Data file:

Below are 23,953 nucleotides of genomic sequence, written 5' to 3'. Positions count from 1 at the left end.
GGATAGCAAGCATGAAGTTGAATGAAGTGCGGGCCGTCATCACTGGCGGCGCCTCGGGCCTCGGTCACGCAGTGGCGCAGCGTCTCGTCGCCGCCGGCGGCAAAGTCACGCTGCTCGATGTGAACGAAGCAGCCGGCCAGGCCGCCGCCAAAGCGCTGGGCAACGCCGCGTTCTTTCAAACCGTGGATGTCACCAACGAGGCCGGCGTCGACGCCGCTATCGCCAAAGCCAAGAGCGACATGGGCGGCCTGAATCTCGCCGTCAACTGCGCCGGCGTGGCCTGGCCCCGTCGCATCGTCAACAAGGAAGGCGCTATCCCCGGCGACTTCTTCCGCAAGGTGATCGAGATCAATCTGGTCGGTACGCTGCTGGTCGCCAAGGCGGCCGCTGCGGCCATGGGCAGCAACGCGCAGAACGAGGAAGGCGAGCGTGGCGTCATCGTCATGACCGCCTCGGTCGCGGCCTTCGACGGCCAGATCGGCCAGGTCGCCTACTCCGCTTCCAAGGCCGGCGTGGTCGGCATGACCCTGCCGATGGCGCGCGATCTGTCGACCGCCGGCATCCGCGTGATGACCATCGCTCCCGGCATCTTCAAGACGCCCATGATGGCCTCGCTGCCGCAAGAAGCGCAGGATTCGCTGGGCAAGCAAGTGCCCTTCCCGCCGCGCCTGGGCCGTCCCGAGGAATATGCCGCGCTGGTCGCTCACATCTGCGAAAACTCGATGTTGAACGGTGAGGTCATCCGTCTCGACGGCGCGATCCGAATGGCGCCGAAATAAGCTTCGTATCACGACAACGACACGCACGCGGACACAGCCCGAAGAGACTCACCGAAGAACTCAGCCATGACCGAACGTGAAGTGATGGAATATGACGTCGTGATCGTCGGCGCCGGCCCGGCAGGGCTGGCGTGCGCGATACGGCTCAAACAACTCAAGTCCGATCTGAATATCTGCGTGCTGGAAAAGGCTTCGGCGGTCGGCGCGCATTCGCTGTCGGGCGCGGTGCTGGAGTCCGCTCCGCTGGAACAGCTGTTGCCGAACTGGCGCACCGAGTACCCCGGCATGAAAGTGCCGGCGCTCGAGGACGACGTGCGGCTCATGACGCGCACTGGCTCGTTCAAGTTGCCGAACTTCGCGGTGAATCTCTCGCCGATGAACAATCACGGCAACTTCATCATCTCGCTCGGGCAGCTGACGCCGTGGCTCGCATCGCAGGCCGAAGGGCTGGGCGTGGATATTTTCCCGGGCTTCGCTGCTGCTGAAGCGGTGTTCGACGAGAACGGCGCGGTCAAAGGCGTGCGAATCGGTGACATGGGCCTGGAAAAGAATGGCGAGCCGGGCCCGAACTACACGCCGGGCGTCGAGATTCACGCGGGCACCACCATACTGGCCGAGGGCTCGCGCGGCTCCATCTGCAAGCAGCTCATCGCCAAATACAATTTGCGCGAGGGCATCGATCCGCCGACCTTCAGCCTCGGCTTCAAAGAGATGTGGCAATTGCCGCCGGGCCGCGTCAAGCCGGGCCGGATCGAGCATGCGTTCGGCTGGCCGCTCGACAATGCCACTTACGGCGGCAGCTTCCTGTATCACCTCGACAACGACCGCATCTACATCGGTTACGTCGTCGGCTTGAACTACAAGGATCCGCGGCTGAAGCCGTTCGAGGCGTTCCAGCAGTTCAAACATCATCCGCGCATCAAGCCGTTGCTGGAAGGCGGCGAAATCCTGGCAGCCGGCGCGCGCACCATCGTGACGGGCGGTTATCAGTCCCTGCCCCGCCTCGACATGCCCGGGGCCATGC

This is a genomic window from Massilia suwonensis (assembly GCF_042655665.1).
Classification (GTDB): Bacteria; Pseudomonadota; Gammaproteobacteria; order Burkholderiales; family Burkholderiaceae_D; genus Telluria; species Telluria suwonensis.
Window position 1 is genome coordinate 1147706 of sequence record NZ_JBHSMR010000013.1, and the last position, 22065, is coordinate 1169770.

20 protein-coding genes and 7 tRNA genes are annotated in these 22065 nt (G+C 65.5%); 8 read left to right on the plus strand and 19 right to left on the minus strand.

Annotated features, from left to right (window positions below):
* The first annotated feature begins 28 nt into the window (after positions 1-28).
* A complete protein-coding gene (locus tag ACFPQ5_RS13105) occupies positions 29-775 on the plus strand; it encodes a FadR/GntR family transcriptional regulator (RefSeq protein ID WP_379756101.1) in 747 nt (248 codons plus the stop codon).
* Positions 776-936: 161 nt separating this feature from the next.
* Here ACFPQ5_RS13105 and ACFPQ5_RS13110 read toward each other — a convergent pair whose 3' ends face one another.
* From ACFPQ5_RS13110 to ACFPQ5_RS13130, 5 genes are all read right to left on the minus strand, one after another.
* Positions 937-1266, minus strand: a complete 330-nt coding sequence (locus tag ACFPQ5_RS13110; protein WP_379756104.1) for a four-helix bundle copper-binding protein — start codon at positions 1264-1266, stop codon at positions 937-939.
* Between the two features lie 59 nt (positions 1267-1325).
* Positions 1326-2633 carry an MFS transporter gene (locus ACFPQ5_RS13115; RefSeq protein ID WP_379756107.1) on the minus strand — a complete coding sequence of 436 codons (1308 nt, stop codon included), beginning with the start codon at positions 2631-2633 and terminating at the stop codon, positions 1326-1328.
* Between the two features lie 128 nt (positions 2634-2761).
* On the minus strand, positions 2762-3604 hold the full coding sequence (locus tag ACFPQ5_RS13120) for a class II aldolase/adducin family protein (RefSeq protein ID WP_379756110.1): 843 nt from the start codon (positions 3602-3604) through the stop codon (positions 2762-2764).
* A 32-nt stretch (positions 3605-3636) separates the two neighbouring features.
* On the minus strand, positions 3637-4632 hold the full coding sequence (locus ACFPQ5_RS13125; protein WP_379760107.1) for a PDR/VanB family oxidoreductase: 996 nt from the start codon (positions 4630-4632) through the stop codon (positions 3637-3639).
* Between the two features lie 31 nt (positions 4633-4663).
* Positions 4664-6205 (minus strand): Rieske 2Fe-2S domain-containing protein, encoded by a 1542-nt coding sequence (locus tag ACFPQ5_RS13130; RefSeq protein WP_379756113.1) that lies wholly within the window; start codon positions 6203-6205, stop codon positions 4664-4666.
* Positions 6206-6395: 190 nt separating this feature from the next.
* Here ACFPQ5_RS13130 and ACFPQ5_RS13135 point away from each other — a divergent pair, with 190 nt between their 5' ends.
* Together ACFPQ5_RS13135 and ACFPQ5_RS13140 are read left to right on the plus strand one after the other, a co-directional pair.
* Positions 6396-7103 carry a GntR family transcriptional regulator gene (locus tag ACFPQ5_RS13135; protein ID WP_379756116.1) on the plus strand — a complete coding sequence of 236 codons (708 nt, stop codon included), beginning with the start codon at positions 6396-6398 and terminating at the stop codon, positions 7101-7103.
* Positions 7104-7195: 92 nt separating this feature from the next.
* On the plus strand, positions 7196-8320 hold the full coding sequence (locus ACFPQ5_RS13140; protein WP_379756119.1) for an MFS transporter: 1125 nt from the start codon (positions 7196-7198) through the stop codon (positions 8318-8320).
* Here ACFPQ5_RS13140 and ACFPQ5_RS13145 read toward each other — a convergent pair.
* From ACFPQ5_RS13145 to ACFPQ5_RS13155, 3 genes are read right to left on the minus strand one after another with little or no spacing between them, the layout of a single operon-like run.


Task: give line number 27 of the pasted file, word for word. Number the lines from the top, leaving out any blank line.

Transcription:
* On the plus strand, positions 7196-8320 hold the full coding sequence (locus ACFPQ5_RS13140; protein WP_379756119.1) for an MFS transporter: 1125 nt from the start codon (positions 7196-7198) through the stop codon (positions 8318-8320).